Mashhadí Faṭṭáḥ was a personified spirit. He was devotion itself. Brother to Ḥájí ‘Alí-‘Askar—of the same pure lineage—through the latter he came into the Faith. Like the twins, Castor and Pollux, the two kept together in one spot, and both were illumined with the light of belief.
In all things, the two were united as a pair; they shared the same certitude and faith, the same conscience, and made their way out of Ádhirbáyján to Adrianople, emigrating at the same time. In every circumstance of their life, they lived as one individual; their disposition, their aims, their religion, character, behavior, faith, certitude, knowledge—all were one. Even in the Most Great Prison, they were constantly together.
Mashhadí Faṭṭáḥ possessed some merchandise; this was all he owned in the world. He had entrusted it to persons in Adrianople, and later on those unrighteous people did away with the goods. Thus, in the pathway of God, he lost whatever he possessed. He passed his days, perfectly content, in the Most Great Prison. He was utter selflessness; from him, no one ever heard a syllable to indicate that he existed. He was always in a certain corner of the prison, silently meditating, occupied with the remembrance of God; at all times spiritually alert and mindful, in a state of supplication.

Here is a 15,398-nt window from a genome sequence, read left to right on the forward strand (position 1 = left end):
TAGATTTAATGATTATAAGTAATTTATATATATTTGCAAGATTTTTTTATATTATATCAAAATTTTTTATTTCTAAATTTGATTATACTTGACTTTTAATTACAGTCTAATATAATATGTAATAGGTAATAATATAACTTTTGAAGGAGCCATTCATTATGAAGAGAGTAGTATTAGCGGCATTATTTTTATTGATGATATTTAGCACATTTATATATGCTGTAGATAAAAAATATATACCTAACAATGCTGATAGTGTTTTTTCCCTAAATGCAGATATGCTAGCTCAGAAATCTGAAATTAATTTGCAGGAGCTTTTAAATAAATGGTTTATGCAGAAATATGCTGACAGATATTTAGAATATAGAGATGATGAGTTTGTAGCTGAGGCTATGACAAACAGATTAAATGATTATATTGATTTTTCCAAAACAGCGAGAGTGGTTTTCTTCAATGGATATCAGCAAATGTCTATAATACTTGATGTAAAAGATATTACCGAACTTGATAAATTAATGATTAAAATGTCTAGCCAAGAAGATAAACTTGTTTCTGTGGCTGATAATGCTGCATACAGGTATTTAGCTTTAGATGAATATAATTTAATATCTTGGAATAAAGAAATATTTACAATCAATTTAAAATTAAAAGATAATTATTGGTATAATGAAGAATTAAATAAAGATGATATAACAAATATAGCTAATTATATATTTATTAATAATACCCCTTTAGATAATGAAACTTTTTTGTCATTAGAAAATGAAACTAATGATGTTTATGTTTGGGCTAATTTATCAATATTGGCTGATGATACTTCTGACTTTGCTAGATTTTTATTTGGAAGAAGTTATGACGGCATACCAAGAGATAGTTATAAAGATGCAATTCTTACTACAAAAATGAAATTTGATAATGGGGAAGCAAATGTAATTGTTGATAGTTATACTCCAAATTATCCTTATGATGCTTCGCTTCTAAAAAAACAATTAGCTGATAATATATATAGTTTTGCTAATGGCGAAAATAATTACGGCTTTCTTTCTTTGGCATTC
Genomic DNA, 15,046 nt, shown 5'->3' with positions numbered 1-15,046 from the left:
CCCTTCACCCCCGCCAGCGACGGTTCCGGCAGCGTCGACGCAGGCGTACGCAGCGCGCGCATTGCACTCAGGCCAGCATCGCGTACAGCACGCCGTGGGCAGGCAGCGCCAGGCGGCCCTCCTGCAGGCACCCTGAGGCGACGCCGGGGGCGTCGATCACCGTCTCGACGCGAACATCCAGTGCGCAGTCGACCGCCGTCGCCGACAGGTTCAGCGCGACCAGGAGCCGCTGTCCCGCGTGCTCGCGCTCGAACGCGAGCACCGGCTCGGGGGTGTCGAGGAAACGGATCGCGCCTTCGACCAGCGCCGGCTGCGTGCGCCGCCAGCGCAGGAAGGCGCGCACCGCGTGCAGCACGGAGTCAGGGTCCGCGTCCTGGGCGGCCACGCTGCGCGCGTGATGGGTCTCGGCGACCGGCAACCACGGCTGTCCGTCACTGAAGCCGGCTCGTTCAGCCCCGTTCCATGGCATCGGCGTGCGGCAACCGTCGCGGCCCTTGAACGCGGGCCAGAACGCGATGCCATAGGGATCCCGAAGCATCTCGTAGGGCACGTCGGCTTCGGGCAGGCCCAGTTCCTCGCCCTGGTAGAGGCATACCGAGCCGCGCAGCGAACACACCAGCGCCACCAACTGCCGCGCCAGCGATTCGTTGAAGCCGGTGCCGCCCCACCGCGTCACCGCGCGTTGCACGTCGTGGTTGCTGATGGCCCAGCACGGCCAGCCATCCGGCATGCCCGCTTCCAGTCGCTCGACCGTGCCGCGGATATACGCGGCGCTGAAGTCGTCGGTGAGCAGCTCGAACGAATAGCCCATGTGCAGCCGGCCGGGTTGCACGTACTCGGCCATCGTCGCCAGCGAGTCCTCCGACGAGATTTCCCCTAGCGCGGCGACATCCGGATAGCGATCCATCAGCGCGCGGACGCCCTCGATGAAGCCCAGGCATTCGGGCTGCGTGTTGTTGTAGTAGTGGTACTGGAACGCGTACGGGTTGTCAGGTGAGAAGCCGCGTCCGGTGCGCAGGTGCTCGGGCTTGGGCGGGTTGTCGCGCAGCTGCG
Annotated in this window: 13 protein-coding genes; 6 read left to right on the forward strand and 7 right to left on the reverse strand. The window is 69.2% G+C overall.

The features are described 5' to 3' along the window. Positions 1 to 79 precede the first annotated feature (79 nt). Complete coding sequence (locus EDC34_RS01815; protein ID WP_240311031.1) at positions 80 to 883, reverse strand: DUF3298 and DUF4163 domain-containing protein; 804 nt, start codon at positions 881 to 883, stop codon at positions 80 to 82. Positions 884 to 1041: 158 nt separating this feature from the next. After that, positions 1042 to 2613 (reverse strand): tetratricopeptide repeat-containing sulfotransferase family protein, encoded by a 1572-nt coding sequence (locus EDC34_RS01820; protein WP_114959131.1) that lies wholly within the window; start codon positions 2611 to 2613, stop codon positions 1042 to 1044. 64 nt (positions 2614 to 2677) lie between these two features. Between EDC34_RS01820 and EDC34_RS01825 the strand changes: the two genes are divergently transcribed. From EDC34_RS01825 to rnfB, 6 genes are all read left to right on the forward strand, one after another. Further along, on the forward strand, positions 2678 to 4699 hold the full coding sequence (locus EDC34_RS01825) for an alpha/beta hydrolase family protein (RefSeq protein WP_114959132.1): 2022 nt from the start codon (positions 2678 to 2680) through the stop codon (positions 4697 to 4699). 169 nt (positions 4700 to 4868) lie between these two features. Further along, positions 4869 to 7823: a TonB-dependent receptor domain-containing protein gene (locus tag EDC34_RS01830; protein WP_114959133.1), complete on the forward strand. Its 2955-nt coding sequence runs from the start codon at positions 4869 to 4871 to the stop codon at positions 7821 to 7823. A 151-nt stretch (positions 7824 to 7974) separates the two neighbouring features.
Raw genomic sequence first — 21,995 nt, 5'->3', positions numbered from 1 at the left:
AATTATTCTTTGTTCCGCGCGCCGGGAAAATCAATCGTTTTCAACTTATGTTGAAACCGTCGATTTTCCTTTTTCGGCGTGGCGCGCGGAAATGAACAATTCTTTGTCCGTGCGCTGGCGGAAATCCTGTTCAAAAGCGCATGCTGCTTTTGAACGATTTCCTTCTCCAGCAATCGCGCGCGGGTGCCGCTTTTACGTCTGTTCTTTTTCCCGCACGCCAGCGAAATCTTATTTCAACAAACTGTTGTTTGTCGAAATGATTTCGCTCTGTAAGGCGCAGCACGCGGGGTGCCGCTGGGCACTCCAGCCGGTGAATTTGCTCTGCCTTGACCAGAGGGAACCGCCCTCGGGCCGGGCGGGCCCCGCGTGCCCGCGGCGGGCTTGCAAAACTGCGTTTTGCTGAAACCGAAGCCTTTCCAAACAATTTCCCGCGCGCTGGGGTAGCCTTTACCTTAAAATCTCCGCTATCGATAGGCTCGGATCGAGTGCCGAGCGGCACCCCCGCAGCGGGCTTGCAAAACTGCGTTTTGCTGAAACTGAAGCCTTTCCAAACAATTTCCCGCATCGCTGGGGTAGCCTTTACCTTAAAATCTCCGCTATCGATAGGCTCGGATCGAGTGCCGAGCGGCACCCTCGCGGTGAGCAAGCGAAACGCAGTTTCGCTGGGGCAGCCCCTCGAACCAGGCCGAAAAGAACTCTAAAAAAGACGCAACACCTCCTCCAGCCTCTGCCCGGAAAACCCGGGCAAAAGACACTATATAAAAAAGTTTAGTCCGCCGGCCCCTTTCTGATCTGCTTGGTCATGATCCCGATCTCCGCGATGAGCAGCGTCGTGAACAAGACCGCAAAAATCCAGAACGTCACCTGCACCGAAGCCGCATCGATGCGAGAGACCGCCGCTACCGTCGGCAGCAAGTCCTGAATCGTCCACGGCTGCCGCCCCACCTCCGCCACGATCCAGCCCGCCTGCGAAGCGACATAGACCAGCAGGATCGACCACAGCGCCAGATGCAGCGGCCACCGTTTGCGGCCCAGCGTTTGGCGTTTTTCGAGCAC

Then came the Supreme Affliction. He could not tolerate the anguish of parting with Bahá’u’lláh, and after Bahá’u’lláh’s passing, he died of grief. Blessed is he; again, blessed is he. Glad tidings to him; again, glad tidings to him. Upon him be the glory of the All-Glorious.
‘Abdu’l-Bahá. Memorials of the Faithful. Bahai.org.
(c) Baha’i Chronicles